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Statement, October 2001

SASL Steering Committee

Lourdes Beneria, Cornell University
James K. Galbraith, U. of Texas-Austin
Teresa Ghilarducci, Notre Dame University
Soohaeng Kim, Seoul National University
Sule Ozler, U. of California-Los Angeles


Robert Pollin, Chair, U. of Massachusetts-Amherst
Dani Rodrik, Harvard University
Juliet Schor, Boston College
Ajit Singh, University of Cambridge

A movement by college and university students to oppose sweatshop labor in the production of college logo apparel began in the United States in the mid-1990s. The movement has been highly successful in raising the awareness of students and the broader population about harsh conditions experienced by garment workers throughout the world, including the United States, but most especially less developed countries. The students have read accounts by reputable sources about sweatshops—for example, a 10/2/00 Business Week story titled "A Life of Fines and Beatings," which describes conditions in Chinese factories that make products for Wal-Mart, among other Western companies. The overarching aim of the anti-sweatshop movement is simple: to make a contribution toward eliminating ‘lives of fines and beatings’ for workers throughout the world, in the same way that previous generations of activists fought to eliminate slave labor, child labor, and the 12-hour workday. The anti-sweatshop movement wants workers worldwide be able to work under decent conditions, exercise basic human rights, and earn at least decent minimum wages.

In response to this student movement, many colleges and universities have adopted "codes of conduct" aimed at improving wages and working conditions for workers producing apparel that carries the logo of their own institutions. We, the undersigned, are broadly supportive of these efforts, even though we acknowledge that we do not have detailed information on the codes established at every institution.

During the past academic year, a group calling itself the "Academic Consortium on International Trade" (ACIT) circulated a letter to Presidents of Colleges and Universities, raising major concerns about these anti-sweatshop activities. As of June 2001, the letter has been signed by 352 economists and other academics, many of them distinguished practitioners in their fields of specialization. This letter is also posted on the ACIT website,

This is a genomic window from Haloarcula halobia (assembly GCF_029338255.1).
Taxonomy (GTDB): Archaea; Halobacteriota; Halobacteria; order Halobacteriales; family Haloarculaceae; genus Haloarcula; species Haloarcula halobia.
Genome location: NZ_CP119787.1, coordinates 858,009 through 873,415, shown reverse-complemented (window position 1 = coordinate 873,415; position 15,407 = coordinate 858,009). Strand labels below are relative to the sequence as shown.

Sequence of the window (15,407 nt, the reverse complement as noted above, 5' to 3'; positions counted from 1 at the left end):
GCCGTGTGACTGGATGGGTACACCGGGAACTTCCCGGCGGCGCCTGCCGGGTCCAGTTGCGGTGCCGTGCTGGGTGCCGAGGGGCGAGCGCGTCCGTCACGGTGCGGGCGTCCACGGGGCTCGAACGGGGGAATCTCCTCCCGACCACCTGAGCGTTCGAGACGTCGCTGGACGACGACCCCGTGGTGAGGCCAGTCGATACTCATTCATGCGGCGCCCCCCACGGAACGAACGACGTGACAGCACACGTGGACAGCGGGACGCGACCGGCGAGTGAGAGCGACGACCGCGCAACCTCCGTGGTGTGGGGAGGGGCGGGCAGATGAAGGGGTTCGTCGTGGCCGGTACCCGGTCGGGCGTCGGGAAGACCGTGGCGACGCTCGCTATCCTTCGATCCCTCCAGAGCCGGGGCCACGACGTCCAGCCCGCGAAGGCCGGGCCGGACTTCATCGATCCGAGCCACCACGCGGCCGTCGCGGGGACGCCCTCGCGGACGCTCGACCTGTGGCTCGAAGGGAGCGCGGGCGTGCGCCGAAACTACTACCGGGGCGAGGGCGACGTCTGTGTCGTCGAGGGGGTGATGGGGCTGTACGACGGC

The letter raises four basic concerns about the direction of the anti-sweatshop campaigns on college and university campuses:

    1. Institutions are establishing codes of conduct without adequate consultation of experts knowledgeable in the relevant fields.
    2. The two main organizations engaged in monitoring codes of conduct throughout the world—the Workers Rights Consortium (WRC) and the Fair Labor Association (FLA) may prove ineffective. The ACIT letter proposes that other groups also be considered as monitors, such as Social Accounting International (SAI; formerly known as Council on Economic Priorities Accreditation Agency).
    3. Inadequate attention has been paid to whether the views of the anti-sweatshop movement are representative of the views of governments, non-governmental organizations (NGOs) and workers in the developing countries that are directly involved in the apparel industry.
    4. Anti-sweatshop activists and the main monitoring organizations do not understand how establishing codes of conduct may actually harm the very low-wage workers in developing countries they are trying to help. In particular, the ACIT letter suggests that forcing businesses in less developed countries to pay higher wages and improve working conditions could reduce the overall availability of jobs in these countries.

We believe that these concerns raised by ACIT are legitimate. At the same time, we believe that the anti-sweatshop movement—and the colleges and universities that have embraced this movement through establishing codes of conduct in college logo apparel production—are taking constructive steps toward improving living and working conditions for millions of poor people throughout the world.

We expand on this conclusion below through addressing the main concerns raised in the ACIT letter.

Are colleges and universities making decisions about codes of conduct without adequate consultation?

Colleges and universities that have adopted codes of conduct have generally done so only after careful consultation with appropriate faculty and/or outside experts. We would be surprised if any institution of higher education were to act otherwise. But the ACIT letter also raises a broader issue: do college and university decision-makers have an adequate foundation of research on which to understand all the issues raised by the anti-sweatshop movement? Of course, scholars have been writing for generations about the most effective ways of alleviating poverty and enhancing conditions in workplaces. At the same time, the anti-sweatshop movement has prompted a new body of research and discussion that is deepening our understanding of the specific issues at hand. Universities have commissioned much of this new research. Links to many of these resources can be found at the SASL website.  No doubt more such work would be beneficial. For now, the anti-sweatshop movement deserves credit for pushing researchers to focus on these issues. With time, these efforts will produce both greater understanding and increasingly effective codes of conduct.

Worldwide Consultation and Monitoring